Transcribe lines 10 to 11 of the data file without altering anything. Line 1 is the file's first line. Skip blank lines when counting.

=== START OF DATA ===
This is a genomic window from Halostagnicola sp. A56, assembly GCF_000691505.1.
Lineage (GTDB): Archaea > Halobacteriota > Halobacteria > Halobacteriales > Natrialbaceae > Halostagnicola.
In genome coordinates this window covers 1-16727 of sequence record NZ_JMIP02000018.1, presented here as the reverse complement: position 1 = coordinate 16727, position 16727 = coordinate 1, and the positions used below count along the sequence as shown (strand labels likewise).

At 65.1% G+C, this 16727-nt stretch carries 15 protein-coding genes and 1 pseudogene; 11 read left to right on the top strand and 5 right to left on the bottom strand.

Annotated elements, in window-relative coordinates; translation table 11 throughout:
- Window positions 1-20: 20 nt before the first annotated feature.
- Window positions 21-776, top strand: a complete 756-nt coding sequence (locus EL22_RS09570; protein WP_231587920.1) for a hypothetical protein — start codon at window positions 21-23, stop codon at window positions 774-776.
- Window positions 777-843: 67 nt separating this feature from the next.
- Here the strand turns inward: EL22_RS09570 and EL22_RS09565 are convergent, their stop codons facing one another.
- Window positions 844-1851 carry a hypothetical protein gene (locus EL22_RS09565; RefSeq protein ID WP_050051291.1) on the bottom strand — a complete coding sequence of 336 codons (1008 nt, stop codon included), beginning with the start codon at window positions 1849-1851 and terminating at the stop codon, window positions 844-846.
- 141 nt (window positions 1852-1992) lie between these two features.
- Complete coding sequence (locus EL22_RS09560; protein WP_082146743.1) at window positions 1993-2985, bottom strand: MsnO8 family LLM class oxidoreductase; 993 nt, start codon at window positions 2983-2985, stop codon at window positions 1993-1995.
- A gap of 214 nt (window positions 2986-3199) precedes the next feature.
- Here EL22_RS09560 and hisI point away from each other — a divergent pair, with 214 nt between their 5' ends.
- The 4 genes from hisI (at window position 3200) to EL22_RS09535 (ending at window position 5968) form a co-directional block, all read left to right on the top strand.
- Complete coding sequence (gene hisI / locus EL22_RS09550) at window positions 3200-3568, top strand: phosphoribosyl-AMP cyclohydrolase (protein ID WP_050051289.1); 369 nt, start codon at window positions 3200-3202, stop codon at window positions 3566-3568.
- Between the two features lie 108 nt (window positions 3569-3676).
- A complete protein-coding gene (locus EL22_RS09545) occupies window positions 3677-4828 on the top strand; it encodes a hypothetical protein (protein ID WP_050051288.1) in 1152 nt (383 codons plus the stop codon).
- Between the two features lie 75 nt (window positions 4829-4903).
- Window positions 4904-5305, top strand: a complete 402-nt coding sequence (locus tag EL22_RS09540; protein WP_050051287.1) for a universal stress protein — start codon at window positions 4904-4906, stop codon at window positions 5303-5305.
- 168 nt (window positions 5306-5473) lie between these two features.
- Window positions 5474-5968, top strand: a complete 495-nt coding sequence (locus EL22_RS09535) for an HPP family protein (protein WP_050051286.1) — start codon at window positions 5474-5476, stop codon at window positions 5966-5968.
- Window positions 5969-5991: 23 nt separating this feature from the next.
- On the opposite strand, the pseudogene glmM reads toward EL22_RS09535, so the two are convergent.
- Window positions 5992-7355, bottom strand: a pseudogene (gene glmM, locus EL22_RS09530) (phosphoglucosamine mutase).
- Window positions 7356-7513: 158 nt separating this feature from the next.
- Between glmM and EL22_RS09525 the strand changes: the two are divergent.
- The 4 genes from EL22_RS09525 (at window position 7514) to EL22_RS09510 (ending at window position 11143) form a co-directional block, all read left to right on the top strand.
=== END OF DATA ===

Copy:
- Window positions 844-1851 carry a hypothetical protein gene (locus EL22_RS09565; RefSeq protein ID WP_050051291.1) on the bottom strand — a complete coding sequence of 336 codons (1008 nt, stop codon included), beginning with the start codon at window positions 1849-1851 and terminating at the stop codon, window positions 844-846.
- 141 nt (window positions 1852-1992) lie between these two features.